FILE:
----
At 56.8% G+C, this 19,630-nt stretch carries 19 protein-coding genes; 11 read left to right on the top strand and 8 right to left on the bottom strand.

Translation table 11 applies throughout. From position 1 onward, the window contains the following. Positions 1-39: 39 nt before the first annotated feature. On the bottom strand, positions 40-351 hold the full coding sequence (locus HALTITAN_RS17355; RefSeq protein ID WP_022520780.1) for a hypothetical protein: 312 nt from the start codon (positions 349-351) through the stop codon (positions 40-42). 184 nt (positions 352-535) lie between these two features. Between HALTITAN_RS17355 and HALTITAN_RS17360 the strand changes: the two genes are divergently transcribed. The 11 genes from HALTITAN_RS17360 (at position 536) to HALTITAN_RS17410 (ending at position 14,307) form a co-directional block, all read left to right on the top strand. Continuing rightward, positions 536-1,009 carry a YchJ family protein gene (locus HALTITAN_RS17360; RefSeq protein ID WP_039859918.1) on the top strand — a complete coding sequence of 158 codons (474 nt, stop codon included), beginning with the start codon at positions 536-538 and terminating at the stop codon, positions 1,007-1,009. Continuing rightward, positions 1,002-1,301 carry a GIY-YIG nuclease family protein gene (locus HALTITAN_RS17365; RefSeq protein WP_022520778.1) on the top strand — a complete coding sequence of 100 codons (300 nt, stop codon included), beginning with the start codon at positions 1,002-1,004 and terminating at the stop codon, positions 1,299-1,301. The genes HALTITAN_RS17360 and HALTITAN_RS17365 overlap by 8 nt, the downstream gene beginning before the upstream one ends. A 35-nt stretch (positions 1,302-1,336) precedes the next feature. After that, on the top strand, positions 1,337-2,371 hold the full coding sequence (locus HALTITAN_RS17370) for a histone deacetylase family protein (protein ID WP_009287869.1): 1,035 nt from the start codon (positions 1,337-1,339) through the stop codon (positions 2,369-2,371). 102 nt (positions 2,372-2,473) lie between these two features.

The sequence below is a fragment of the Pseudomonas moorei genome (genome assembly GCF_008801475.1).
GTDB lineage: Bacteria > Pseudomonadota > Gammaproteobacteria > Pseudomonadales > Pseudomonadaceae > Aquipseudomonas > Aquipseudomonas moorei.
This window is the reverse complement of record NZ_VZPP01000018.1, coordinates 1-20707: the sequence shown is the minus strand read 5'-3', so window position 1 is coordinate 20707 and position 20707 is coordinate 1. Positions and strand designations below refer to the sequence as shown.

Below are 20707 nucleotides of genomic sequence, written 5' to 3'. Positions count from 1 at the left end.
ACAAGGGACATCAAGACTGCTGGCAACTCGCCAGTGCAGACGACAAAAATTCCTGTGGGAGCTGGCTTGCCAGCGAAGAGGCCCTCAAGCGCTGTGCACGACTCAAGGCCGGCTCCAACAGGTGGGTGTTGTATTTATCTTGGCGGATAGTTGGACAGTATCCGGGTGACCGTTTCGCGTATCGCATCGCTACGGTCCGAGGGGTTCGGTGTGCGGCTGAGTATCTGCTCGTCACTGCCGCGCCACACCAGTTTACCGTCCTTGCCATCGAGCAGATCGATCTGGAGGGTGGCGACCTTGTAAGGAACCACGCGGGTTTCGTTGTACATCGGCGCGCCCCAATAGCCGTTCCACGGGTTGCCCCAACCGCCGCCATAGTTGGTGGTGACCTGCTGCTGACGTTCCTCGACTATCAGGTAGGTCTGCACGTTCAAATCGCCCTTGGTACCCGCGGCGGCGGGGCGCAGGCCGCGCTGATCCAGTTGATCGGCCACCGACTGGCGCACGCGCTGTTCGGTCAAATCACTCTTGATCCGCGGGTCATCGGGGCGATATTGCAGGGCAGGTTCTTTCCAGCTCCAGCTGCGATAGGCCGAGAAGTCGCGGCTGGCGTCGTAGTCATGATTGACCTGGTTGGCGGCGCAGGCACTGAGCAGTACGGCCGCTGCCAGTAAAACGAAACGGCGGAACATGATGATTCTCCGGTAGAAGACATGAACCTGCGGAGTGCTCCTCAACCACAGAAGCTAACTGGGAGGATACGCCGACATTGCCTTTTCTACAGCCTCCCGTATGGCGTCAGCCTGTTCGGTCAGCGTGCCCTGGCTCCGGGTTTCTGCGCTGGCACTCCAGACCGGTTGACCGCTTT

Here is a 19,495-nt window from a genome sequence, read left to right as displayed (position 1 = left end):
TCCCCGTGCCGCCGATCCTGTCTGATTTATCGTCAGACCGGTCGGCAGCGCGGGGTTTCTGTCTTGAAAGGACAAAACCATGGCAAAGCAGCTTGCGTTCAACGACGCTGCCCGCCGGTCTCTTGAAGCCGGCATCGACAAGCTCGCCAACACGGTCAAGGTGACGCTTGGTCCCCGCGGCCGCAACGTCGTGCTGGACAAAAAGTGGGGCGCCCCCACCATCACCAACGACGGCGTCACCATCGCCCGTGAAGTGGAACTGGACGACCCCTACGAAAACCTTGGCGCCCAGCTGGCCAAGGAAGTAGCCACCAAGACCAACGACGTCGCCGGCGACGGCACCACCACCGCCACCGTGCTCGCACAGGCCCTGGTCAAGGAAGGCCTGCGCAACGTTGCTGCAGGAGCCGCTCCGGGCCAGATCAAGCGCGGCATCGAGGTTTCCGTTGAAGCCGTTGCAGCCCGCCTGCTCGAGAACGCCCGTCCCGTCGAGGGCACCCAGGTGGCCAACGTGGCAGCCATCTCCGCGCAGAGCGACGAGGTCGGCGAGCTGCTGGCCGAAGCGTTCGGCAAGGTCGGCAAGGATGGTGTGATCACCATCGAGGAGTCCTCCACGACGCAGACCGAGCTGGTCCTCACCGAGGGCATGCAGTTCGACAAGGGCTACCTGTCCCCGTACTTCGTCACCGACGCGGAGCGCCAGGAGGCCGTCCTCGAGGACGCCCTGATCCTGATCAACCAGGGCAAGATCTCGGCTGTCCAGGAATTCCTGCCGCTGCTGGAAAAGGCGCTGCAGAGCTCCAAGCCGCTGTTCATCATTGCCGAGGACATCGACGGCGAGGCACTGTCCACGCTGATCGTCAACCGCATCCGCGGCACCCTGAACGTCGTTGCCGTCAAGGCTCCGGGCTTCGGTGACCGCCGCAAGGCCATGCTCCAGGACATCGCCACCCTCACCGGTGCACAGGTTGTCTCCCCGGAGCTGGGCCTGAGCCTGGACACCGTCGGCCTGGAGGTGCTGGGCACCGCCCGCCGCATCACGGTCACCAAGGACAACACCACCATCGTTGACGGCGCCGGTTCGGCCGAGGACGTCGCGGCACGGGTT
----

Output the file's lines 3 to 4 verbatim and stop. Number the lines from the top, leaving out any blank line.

The sequence below is a fragment of the Pseudomonas moorei genome (genome assembly GCF_008801475.1).
GTDB lineage: Bacteria > Pseudomonadota > Gammaproteobacteria > Pseudomonadales > Pseudomonadaceae > Aquipseudomonas > Aquipseudomonas moorei.